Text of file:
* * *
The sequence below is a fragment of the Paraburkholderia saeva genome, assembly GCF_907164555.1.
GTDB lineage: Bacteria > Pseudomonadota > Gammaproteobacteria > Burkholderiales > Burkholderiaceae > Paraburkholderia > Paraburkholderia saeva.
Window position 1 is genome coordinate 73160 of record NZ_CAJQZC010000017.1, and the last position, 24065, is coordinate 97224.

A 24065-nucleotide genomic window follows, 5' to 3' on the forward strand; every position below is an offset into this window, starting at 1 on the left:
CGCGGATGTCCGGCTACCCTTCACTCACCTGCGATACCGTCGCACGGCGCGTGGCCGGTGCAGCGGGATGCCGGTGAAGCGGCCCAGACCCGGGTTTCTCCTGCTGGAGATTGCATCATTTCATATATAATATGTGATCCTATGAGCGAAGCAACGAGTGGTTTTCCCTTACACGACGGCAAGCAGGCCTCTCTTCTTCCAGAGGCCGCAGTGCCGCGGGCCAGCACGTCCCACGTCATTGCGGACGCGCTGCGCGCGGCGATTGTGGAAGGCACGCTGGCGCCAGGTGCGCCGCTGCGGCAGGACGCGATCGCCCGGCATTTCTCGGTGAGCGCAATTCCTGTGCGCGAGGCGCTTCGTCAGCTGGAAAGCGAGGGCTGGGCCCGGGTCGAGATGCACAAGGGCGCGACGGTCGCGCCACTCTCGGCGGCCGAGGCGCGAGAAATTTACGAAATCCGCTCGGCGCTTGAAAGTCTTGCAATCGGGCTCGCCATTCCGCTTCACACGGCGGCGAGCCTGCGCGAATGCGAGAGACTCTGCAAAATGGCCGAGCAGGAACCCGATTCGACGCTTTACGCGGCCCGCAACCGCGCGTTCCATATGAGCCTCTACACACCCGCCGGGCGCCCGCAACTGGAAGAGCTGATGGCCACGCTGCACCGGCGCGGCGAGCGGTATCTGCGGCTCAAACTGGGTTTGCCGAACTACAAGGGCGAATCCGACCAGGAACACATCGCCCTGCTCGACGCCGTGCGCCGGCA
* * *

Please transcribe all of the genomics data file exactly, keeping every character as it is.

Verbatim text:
The sequence below is a fragment of the Paraburkholderia saeva genome, assembly GCF_907164555.1.
GTDB lineage: Bacteria > Pseudomonadota > Gammaproteobacteria > Burkholderiales > Burkholderiaceae > Paraburkholderia > Paraburkholderia saeva.
Window position 1 is genome coordinate 73160 of record NZ_CAJQZC010000017.1, and the last position, 24065, is coordinate 97224.

A 24065-nucleotide genomic window follows, 5' to 3' on the forward strand; every position below is an offset into this window, starting at 1 on the left:
CGCGGATGTCCGGCTACCCTTCACTCACCTGCGATACCGTCGCACGGCGCGTGGCCGGTGCAGCGGGATGCCGGTGAAGCGGCCCAGACCCGGGTTTCTCCTGCTGGAGATTGCATCATTTCATATATAATATGTGATCCTATGAGCGAAGCAACGAGTGGTTTTCCCTTACACGACGGCAAGCAGGCCTCTCTTCTTCCAGAGGCCGCAGTGCCGCGGGCCAGCACGTCCCACGTCATTGCGGACGCGCTGCGCGCGGCGATTGTGGAAGGCACGCTGGCGCCAGGTGCGCCGCTGCGGCAGGACGCGATCGCCCGGCATTTCTCGGTGAGCGCAATTCCTGTGCGCGAGGCGCTTCGTCAGCTGGAAAGCGAGGGCTGGGCCCGGGTCGAGATGCACAAGGGCGCGACGGTCGCGCCACTCTCGGCGGCCGAGGCGCGAGAAATTTACGAAATCCGCTCGGCGCTTGAAAGTCTTGCAATCGGGCTCGCCATTCCGCTTCACACGGCGGCGAGCCTGCGCGAATGCGAGAGACTCTGCAAAATGGCCGAGCAGGAACCCGATTCGACGCTTTACGCGGCCCGCAACCGCGCGTTCCATATGAGCCTCTACACACCCGCCGGGCGCCCGCAACTGGAAGAGCTGATGGCCACGCTGCACCGGCGCGGCGAGCGGTATCTGCGGCTCAAACTGGGTTTGCCGAACTACAAGGGCGAATCCGACCAGGAACACATCGCCCTGCTCGACGCCGTGCGCCGGCA